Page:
Misc. Items:
· You can easily add in custom furniture or built ins by adding in a Misc. Item which allows you to collect the proper tax and your overhead
· For those insurance companies that will not, whatsoever allow BSC’s – you can easily select the “Factor Into Unit Pricing” & it is now added in and doesn’t show up as separate line charge
· If an insurance company says the BSC have been factored in – ask them to print out the Rough Draft where it will show up
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Old 01-06-2010, 03:18 PM   #4
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Re: Insurance Adjusters


Quote:
Originally Posted by SLSTech View Post
AllState or Foremost? Just guessing...

I Posted this on another forum - hopefully this helps on the Xactimate pricing issue (Certified Level 3 on the program if you are wondering - you might also want to research posts made by BuildPinnacle)

Part 3 – What certain Insurance Companies don’t want you to know / common mistakes
1. No Base Service Charges
Most insurance companies do not want to pay what is referred to as the Base Service Charge (BSC). The BSC used to be listed as a minimum charge, but it was changed when they realized that it created some major confusion. The problem with using the term “minimum charge” was that it did not adequately describe what it was really for. (i.e. “The base service charge for the Framing Carpenter is inclusive of one trip charge, mobilization and planning costs.”) A Base Service Charge is supposed to be used along with the regular price listed for the work per the company - period.

2. Not using the minimum charge listed
In some cases, the work to be completed is so small it that it would be nearly impossible to get a legitimate or even an unlicensed contractor to do it for the price listed.

Let’s look at one quick example --- replace 16 SF of drywall (using the description in the first post) would only pay out $26.24. Ouch, not good – but wait let’s add in the Base Service Charge of $201.64 which equates to “The base service charge for the Drywall Installer/Finisher is inclusive of three trip charges, mobilization and planning costs.” So now we are up to $227.88 – can you honestly find someone reputable to do that repair for that price? I know around here most people wouldn't touch a job like that for less than $500. Ah here we go – Minimum Charge $325 “Includes: One 4'x 8' sheet of gypsum board, 10lbs of joint compound, 50' of perfotape, and 6 hours labor. Note: Minimum charge for drywall repair. 6 hour labor cost is based on a 3 hour initial trip, and two 1.5 hour return trips.” Now we are sitting at $526.64, which is truthfully more like it

Quick note – please notice how the BSC & Minimum Charge tie in together, the BSC takes care of the tech driving there, while the Minimum Charge deals with the actual labor when they are on site.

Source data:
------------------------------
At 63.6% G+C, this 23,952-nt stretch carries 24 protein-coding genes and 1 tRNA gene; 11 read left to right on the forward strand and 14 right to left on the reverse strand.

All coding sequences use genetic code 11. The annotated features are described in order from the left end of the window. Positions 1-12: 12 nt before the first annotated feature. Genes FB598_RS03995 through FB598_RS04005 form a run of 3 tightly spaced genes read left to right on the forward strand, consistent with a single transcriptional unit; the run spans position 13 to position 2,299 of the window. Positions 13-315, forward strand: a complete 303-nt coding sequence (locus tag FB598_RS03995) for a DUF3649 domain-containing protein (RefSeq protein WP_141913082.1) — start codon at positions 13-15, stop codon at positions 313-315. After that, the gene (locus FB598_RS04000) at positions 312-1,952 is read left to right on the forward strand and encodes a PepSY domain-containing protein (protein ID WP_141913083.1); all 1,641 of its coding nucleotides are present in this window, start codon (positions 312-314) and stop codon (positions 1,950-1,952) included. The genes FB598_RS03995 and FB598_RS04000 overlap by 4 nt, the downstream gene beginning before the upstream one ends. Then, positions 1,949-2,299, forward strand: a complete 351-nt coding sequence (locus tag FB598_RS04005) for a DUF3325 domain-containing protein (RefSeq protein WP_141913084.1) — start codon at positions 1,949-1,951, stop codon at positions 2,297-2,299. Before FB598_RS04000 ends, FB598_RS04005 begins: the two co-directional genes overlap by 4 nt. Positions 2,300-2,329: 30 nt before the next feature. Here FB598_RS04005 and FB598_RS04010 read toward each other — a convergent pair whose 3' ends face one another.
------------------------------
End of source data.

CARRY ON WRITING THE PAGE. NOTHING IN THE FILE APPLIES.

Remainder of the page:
3. Carpet, Vinyl & Roofing
Every pricing line item in the program accounts for waste with the exception of carpeting, vinyl & roofing. Why don’t those three? It is actually quite simple – there is no simple formula that applies. But wait, roofing is easy – it is 15% right? As any roofer can easily point out – it depends on how cut up a roof is. The amount of waste (i.e. starter strips, ridge shingles, weaving in a valley) will vary dramatically between a ranch house and a Victorian

Carpet comes in 12’, 13’6 & 15’ wide widths and in some cases, you might need a 5% waste factor while at other times it could easily be around the 35% mark. They do include an automatic layout tool but it is not the greatest when it comes down to where seams should be located & is only setup for 12’ wide rolls.

Vinyl comes in a 12’ wide roll generally and in a small bath the waste factor can easily be over a 100%

4. Not selecting all applicable items
Seeing I am still looking at the drywall line item, let’s look at it a little closer. I don’t see anything listed for high ceilings or walls, bull nose, resilient channel, masking area’s off or even painting it. While doing an estimate up, you should click on the Related link – it will pull up items related to that item – including

5. Homeowner vs. Contractor pricing
Yep, they actually have pricing for Home Owners that want to do the work themselves. Needless to say the HO’s rate is less than the Contractor’s rate that includes the associated Labor Burdens associated with them (SS, Medicare, UI, etc…). Using the drywall listed above again, for a contractor, they are paid $1.44 a SF, while a Home Owner would only receive 0.73 a SF.

6. Not reviewing the Summary Report, or changing prices elsewhere
Here comes a few catches, this is the only place you should change a material price or the tax will not apply to it properly. Next is you will occasionally catch things like .08 gallons of stain or paint, or my favorite one that I laughed at - 1.34 sanding belts. Unfortunately, you cannot change how much of an item you are going to use, but if you know that, you are going to buy a quart of stain & leave the remainder with the customer – here is the place to change the total dollar value for that item. If you are buying a vanity that runs $400, but only $250 is allocated, same deal you can change it here.

Misc. Items:
· You can easily add in custom furniture or built ins by adding in a Misc. Item which allows you to collect the proper tax and your overhead
· For those insurance companies that will not, whatsoever allow BSC’s – you can easily select the “Factor Into Unit Pricing” & it is now added in and doesn’t show up as separate line charge
· If an insurance company says the BSC have been factored in – ask them to print out the Rough Draft where it will show up
Very educational post for this contractor. Thank you.
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Old 01-06-2010, 04:06 PM   #5
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Re: Insurance Adjusters


I have had the privilege of working with this same type of adjuster. I don't do much restoration work (unless I am the sub) so I have little need for Xactimate or any other similar software.